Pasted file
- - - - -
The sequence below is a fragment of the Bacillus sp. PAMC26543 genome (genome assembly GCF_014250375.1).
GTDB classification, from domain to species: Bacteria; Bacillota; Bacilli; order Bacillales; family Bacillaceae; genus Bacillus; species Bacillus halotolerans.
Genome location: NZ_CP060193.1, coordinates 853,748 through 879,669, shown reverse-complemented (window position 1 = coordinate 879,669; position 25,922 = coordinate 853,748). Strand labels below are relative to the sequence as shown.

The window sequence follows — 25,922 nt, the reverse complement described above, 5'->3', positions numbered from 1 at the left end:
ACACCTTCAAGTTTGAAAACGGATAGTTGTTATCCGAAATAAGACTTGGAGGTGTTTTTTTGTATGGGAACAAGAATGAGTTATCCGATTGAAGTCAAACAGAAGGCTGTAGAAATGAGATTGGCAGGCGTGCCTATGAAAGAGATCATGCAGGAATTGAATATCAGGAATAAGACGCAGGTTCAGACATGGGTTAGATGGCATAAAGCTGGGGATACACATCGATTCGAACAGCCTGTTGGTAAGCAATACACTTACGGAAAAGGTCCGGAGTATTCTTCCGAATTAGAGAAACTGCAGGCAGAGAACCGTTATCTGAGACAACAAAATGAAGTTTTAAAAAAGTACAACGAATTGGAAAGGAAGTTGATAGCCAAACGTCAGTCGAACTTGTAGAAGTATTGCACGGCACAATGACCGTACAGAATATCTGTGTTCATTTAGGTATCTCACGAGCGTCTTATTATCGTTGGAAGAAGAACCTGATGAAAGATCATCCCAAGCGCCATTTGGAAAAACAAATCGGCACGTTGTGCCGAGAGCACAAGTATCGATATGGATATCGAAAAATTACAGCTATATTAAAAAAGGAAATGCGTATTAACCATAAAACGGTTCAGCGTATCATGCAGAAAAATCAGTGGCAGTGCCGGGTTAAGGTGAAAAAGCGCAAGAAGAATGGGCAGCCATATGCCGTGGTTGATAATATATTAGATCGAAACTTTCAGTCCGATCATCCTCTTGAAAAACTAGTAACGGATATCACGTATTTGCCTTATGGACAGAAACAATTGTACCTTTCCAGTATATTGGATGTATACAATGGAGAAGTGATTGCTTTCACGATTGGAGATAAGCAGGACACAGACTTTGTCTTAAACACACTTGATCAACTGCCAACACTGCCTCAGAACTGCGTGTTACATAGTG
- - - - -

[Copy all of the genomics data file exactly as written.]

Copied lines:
The sequence below is a fragment of the Bacillus sp. PAMC26543 genome (genome assembly GCF_014250375.1).
GTDB classification, from domain to species: Bacteria; Bacillota; Bacilli; order Bacillales; family Bacillaceae; genus Bacillus; species Bacillus halotolerans.
Genome location: NZ_CP060193.1, coordinates 853,748 through 879,669, shown reverse-complemented (window position 1 = coordinate 879,669; position 25,922 = coordinate 853,748). Strand labels below are relative to the sequence as shown.

The window sequence follows — 25,922 nt, the reverse complement described above, 5'->3', positions numbered from 1 at the left end:
ACACCTTCAAGTTTGAAAACGGATAGTTGTTATCCGAAATAAGACTTGGAGGTGTTTTTTTGTATGGGAACAAGAATGAGTTATCCGATTGAAGTCAAACAGAAGGCTGTAGAAATGAGATTGGCAGGCGTGCCTATGAAAGAGATCATGCAGGAATTGAATATCAGGAATAAGACGCAGGTTCAGACATGGGTTAGATGGCATAAAGCTGGGGATACACATCGATTCGAACAGCCTGTTGGTAAGCAATACACTTACGGAAAAGGTCCGGAGTATTCTTCCGAATTAGAGAAACTGCAGGCAGAGAACCGTTATCTGAGACAACAAAATGAAGTTTTAAAAAAGTACAACGAATTGGAAAGGAAGTTGATAGCCAAACGTCAGTCGAACTTGTAGAAGTATTGCACGGCACAATGACCGTACAGAATATCTGTGTTCATTTAGGTATCTCACGAGCGTCTTATTATCGTTGGAAGAAGAACCTGATGAAAGATCATCCCAAGCGCCATTTGGAAAAACAAATCGGCACGTTGTGCCGAGAGCACAAGTATCGATATGGATATCGAAAAATTACAGCTATATTAAAAAAGGAAATGCGTATTAACCATAAAACGGTTCAGCGTATCATGCAGAAAAATCAGTGGCAGTGCCGGGTTAAGGTGAAAAAGCGCAAGAAGAATGGGCAGCCATATGCCGTGGTTGATAATATATTAGATCGAAACTTTCAGTCCGATCATCCTCTTGAAAAACTAGTAACGGATATCACGTATTTGCCTTATGGACAGAAACAATTGTACCTTTCCAGTATATTGGATGTATACAATGGAGAAGTGATTGCTTTCACGATTGGAGATAAGCAGGACACAGACTTTGTCTTAAACACACTTGATCAACTGCCAACACTGCCTCAGAACTGCGTGTTACATAGTG